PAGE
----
JT: I think what split it up, for the most part, was the fact that some musicians got offered record contracts while others didn’t. I think there was envy among some in the group as well as a dissatisfaction with those who got recording contracts and then started pulling away from the Guild’s original founding ideals. Also, there were certain arguments between persons in the Guild that were big enough that it might have made it very difficult to continue. There were some bad feelings between Cecil Taylor and Sun Ra. I can remember hearing some hot arguments between those two guys. It’s a shame the Guild ended the way it did because maybe we could have taken the group further.
Oppro: During your stay in New York, did you aggressively pursue any labels for a recording deal?
JT: I did it mostly with European labels. I was a little lax about contacting American labels; I think I was a little shy also. I didn’t work too hard in this area.
Oppro: When did Shepp ask you to play on Four For Trane?
JT: I guess sometime in the spring of 1964. He also asked Rudd to do some arrangements for the album. And then he invited Charles Moffet and Reggie Workman to play — that was great to have two people like that at the session. Of course, there was Wayne Shorter’s brother — Alan, on flugelhorn.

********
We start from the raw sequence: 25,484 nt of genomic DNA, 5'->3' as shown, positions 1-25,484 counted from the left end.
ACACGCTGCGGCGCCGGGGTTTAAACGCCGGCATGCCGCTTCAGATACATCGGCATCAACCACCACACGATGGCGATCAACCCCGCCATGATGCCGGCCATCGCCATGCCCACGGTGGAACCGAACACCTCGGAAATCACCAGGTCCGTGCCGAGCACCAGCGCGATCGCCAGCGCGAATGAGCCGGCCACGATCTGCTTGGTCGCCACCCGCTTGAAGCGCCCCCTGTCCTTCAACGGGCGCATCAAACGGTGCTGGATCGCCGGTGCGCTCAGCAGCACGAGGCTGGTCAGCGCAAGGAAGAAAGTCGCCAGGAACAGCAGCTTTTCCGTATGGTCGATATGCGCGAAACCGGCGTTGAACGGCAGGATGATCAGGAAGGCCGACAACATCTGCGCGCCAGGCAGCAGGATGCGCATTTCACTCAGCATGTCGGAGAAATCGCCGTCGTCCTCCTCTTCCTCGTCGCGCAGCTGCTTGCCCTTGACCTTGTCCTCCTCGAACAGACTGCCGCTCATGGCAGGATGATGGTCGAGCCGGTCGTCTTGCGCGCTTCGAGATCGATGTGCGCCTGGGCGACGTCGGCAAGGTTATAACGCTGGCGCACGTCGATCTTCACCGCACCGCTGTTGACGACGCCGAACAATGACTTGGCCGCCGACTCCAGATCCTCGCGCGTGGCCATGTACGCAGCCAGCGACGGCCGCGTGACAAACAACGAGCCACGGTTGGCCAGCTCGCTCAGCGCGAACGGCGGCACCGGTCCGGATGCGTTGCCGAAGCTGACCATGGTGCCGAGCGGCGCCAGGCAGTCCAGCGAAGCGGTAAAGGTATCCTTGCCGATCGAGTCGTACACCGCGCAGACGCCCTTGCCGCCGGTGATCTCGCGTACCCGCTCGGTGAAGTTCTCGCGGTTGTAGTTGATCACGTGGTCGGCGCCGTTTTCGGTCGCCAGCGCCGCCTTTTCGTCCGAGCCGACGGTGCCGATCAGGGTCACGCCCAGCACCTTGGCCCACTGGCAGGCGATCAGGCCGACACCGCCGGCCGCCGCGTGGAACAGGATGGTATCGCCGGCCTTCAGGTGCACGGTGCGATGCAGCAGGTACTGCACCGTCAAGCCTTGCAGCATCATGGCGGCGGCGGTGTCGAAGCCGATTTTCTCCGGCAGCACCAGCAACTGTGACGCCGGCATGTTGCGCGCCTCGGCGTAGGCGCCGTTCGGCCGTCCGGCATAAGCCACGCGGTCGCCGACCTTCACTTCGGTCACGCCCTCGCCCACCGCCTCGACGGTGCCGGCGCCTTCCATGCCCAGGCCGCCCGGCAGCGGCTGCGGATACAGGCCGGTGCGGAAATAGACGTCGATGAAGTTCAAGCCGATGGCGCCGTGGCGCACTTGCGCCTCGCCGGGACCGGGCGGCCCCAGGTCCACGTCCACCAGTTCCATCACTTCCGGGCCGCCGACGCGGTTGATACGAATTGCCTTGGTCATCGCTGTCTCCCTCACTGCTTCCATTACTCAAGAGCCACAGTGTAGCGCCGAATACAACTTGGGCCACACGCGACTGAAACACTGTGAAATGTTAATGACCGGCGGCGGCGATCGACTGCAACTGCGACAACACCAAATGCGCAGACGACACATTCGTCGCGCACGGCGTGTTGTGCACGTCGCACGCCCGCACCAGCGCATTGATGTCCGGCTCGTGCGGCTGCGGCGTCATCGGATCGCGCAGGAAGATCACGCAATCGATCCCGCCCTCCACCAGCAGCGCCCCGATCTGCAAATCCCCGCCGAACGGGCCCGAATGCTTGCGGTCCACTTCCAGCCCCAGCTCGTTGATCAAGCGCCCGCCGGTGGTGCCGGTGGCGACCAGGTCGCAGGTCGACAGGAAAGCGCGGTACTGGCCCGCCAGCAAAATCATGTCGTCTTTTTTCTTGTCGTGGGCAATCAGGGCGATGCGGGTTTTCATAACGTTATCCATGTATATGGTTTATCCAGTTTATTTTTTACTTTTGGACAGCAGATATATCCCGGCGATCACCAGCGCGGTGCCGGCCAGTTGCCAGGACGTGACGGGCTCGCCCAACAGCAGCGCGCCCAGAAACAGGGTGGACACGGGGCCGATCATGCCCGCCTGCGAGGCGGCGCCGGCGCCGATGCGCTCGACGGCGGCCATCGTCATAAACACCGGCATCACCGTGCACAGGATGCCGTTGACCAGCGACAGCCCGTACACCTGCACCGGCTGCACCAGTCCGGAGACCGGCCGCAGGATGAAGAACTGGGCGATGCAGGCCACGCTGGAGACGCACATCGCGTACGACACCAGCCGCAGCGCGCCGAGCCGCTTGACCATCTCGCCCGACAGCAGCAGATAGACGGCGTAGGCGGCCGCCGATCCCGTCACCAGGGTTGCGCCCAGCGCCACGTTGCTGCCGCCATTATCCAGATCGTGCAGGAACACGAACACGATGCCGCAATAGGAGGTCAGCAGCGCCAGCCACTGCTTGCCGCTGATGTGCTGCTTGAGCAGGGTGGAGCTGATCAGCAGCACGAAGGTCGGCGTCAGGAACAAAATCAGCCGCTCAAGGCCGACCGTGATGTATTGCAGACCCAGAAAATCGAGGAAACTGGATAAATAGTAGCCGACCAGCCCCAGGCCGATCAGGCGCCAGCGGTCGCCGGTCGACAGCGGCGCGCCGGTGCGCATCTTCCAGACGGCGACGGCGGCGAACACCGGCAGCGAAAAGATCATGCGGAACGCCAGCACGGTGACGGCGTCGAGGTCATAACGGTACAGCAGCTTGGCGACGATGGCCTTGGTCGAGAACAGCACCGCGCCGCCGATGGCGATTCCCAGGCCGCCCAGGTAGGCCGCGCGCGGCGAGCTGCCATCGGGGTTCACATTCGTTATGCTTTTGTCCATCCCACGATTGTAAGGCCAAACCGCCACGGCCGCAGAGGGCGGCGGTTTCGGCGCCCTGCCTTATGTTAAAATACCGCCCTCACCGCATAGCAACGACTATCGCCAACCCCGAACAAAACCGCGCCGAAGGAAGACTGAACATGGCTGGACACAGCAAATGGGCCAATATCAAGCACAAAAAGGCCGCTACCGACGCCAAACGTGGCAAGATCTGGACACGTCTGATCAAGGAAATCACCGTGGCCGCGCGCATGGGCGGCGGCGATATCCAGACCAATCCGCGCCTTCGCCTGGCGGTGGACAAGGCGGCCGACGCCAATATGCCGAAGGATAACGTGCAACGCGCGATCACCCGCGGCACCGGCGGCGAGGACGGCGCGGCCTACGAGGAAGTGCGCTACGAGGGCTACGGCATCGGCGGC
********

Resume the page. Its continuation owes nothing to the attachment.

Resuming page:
Oppro: Four For Trane was certainly something that got Shepp’s solo career off to a good start; as a sideman at the session, did you feel like the recording was something particularly special?
JT:Yes, I think it was a high point for me of sorts. But I don’t know how much I liked some of the arrangements — they were maybe a little restrained. What did make me very happy was that piece “Rufus” — the one with just Shepp, me and the rhythm section. That was a song more along the lines of what I was interested in playing and it put a smile on my face to be able to record it. I think “Rufus” came out very nice.
Oppro: How was it that you were asked to play on Coltrane’s Ascension?
JT: John called me up one evening and asked me if I’d be interested, and of course, I said yes.
Oppro: Were you in regular contact with Coltrane?